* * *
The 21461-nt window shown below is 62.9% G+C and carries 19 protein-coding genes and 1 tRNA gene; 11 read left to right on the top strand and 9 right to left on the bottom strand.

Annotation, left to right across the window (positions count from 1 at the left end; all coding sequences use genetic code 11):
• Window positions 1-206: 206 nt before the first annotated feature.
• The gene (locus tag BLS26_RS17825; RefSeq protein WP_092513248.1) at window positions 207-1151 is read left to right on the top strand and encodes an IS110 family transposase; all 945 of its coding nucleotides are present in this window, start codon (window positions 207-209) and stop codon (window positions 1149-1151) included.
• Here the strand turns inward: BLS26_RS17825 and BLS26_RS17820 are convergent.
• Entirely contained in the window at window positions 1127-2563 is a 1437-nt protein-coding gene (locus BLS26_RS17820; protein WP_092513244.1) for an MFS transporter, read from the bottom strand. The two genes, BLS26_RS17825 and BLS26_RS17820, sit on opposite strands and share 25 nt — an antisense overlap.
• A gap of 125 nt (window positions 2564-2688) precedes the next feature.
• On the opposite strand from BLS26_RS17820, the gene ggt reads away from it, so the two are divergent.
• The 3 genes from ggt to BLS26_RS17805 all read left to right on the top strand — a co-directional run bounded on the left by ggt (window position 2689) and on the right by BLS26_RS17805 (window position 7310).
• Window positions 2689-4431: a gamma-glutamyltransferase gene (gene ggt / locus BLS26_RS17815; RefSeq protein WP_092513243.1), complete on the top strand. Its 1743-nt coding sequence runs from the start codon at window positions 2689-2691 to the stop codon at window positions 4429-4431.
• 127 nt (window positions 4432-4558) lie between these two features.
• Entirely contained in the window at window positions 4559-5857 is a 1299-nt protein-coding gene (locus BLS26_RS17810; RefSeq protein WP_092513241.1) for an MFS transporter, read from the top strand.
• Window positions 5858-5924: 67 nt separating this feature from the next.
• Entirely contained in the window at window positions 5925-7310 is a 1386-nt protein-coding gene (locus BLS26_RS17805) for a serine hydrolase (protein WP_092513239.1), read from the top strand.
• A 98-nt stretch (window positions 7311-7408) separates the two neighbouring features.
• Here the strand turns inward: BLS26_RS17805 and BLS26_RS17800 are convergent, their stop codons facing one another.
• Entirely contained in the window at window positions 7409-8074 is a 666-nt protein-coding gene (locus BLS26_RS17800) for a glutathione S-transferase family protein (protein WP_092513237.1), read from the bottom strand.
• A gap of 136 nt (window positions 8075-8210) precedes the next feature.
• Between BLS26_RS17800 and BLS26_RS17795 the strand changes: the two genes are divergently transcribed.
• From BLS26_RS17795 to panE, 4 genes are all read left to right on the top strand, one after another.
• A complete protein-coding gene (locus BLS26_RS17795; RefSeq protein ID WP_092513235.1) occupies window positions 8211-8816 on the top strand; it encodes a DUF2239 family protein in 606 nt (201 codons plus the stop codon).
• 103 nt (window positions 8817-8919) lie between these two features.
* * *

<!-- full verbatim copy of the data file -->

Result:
The 21461-nt window shown below is 62.9% G+C and carries 19 protein-coding genes and 1 tRNA gene; 11 read left to right on the top strand and 9 right to left on the bottom strand.

Annotation, left to right across the window (positions count from 1 at the left end; all coding sequences use genetic code 11):
• Window positions 1-206: 206 nt before the first annotated feature.
• The gene (locus tag BLS26_RS17825; RefSeq protein WP_092513248.1) at window positions 207-1151 is read left to right on the top strand and encodes an IS110 family transposase; all 945 of its coding nucleotides are present in this window, start codon (window positions 207-209) and stop codon (window positions 1149-1151) included.
• Here the strand turns inward: BLS26_RS17825 and BLS26_RS17820 are convergent.
• Entirely contained in the window at window positions 1127-2563 is a 1437-nt protein-coding gene (locus BLS26_RS17820; protein WP_092513244.1) for an MFS transporter, read from the bottom strand. The two genes, BLS26_RS17825 and BLS26_RS17820, sit on opposite strands and share 25 nt — an antisense overlap.
• A gap of 125 nt (window positions 2564-2688) precedes the next feature.
• On the opposite strand from BLS26_RS17820, the gene ggt reads away from it, so the two are divergent.
• The 3 genes from ggt to BLS26_RS17805 all read left to right on the top strand — a co-directional run bounded on the left by ggt (window position 2689) and on the right by BLS26_RS17805 (window position 7310).
• Window positions 2689-4431: a gamma-glutamyltransferase gene (gene ggt / locus BLS26_RS17815; RefSeq protein WP_092513243.1), complete on the top strand. Its 1743-nt coding sequence runs from the start codon at window positions 2689-2691 to the stop codon at window positions 4429-4431.
• 127 nt (window positions 4432-4558) lie between these two features.
• Entirely contained in the window at window positions 4559-5857 is a 1299-nt protein-coding gene (locus BLS26_RS17810; RefSeq protein WP_092513241.1) for an MFS transporter, read from the top strand.
• Window positions 5858-5924: 67 nt separating this feature from the next.
• Entirely contained in the window at window positions 5925-7310 is a 1386-nt protein-coding gene (locus BLS26_RS17805) for a serine hydrolase (protein WP_092513239.1), read from the top strand.
• A 98-nt stretch (window positions 7311-7408) separates the two neighbouring features.
• Here the strand turns inward: BLS26_RS17805 and BLS26_RS17800 are convergent, their stop codons facing one another.
• Entirely contained in the window at window positions 7409-8074 is a 666-nt protein-coding gene (locus BLS26_RS17800) for a glutathione S-transferase family protein (protein WP_092513237.1), read from the bottom strand.
• A gap of 136 nt (window positions 8075-8210) precedes the next feature.
• Between BLS26_RS17800 and BLS26_RS17795 the strand changes: the two genes are divergently transcribed.
• From BLS26_RS17795 to panE, 4 genes are all read left to right on the top strand, one after another.
• A complete protein-coding gene (locus BLS26_RS17795; RefSeq protein ID WP_092513235.1) occupies window positions 8211-8816 on the top strand; it encodes a DUF2239 family protein in 606 nt (201 codons plus the stop codon).
• 103 nt (window positions 8817-8919) lie between these two features.